A week ago I initiated a full position in Emerson Electric, a well-respected industrial giant and dividend aristocrat. Two days later, my stock-buying frenzy continued with yet another purchase this month, this time in the energy sector. I was debating whether to invest in ExxonMobil or Chevron, but I ended up choosing the latter because I still had time to get in before its ex-dividend date on the 15th, whereas I had just missed my shot at the former’s dividend, since its ex-date was on the 11th. On 5/11/2015 I purchased 9 shares of CVX at $107.6/share, and on 5/14/2015 I doubled down in the mighty oil titan with another 11 shares at $108.32/share, for a total investment of $2151.92 at an average price of $108.00/share.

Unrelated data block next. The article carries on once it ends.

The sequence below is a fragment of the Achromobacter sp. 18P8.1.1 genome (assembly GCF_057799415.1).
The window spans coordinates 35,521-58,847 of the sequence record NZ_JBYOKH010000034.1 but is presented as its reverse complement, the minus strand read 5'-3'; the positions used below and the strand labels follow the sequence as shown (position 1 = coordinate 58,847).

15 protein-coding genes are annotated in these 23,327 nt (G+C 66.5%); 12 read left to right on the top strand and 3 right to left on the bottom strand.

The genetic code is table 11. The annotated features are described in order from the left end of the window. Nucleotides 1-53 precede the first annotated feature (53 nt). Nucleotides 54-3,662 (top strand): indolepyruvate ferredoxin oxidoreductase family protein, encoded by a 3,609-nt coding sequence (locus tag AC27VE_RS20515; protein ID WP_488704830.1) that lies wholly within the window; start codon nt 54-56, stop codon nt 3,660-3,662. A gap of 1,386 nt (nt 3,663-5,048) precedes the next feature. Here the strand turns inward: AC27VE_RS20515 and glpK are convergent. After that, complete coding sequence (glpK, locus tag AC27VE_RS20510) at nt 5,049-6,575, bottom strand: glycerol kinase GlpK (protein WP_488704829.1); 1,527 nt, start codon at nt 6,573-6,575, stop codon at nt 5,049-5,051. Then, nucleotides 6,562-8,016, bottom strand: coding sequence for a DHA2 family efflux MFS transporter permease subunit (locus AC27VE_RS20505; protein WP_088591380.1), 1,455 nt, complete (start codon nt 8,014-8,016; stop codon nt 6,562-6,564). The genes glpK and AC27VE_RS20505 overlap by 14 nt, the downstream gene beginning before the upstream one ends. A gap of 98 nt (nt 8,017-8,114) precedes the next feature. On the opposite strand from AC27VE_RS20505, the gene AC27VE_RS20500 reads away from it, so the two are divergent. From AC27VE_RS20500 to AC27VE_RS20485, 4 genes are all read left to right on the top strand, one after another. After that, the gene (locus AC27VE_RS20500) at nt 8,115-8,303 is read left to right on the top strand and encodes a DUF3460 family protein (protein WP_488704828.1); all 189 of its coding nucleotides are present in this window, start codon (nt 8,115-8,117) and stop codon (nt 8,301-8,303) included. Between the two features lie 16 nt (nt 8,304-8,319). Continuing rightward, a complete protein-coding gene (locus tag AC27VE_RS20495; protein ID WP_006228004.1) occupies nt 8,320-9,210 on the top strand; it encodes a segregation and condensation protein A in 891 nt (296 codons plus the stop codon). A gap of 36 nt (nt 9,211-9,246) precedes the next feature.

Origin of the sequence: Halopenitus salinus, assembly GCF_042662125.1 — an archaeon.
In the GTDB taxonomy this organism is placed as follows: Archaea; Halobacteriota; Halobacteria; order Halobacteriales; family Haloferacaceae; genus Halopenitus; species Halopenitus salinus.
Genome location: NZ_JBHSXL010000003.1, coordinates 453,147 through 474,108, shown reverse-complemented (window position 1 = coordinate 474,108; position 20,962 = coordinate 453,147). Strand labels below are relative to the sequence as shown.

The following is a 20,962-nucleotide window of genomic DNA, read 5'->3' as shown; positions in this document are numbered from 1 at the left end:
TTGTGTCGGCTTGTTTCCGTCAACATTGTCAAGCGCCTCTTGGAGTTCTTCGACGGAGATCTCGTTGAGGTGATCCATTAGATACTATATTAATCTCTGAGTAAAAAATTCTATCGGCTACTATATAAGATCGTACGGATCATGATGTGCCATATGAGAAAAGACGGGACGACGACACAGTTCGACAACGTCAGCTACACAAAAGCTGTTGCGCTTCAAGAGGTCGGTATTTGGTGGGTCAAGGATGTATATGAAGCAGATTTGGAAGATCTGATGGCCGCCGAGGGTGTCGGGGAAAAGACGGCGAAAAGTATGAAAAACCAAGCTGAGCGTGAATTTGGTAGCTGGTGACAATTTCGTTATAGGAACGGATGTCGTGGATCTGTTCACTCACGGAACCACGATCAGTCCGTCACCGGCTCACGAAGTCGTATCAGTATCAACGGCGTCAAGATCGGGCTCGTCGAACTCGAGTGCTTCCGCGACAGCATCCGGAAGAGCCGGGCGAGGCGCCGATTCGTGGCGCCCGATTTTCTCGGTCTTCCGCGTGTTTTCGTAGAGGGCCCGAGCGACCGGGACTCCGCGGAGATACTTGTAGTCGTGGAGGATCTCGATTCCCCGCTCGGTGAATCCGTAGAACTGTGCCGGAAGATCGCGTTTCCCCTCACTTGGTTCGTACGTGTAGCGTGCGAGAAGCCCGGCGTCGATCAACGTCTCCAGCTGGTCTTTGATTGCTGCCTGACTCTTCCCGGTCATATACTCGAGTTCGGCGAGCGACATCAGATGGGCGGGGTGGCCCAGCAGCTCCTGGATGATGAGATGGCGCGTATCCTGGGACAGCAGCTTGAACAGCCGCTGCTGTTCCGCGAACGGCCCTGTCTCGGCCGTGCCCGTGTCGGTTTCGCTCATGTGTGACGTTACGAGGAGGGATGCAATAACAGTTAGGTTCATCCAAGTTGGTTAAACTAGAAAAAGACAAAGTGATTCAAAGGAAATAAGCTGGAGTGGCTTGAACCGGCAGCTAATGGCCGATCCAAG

When deciding whether or not to buy a stock, I perform both a quantitative and qualitative analysis. All the data I use to calculate shit is pulled from Morningstar. So without further ado, let us first take a look at some of the numbers and ratios behind Chevron.
When looking at a company’s revenue growth, I like to compute the compound annual growth rate over 10-year, 5-year, and 3-year periods. This allows me to see whether or not the business has been growing over time and it also shows me whether the growth has been accelerating or decelerating in recent years. Here’s a chart I whipped up of Chevron’s CAGR for those 3 time intervals: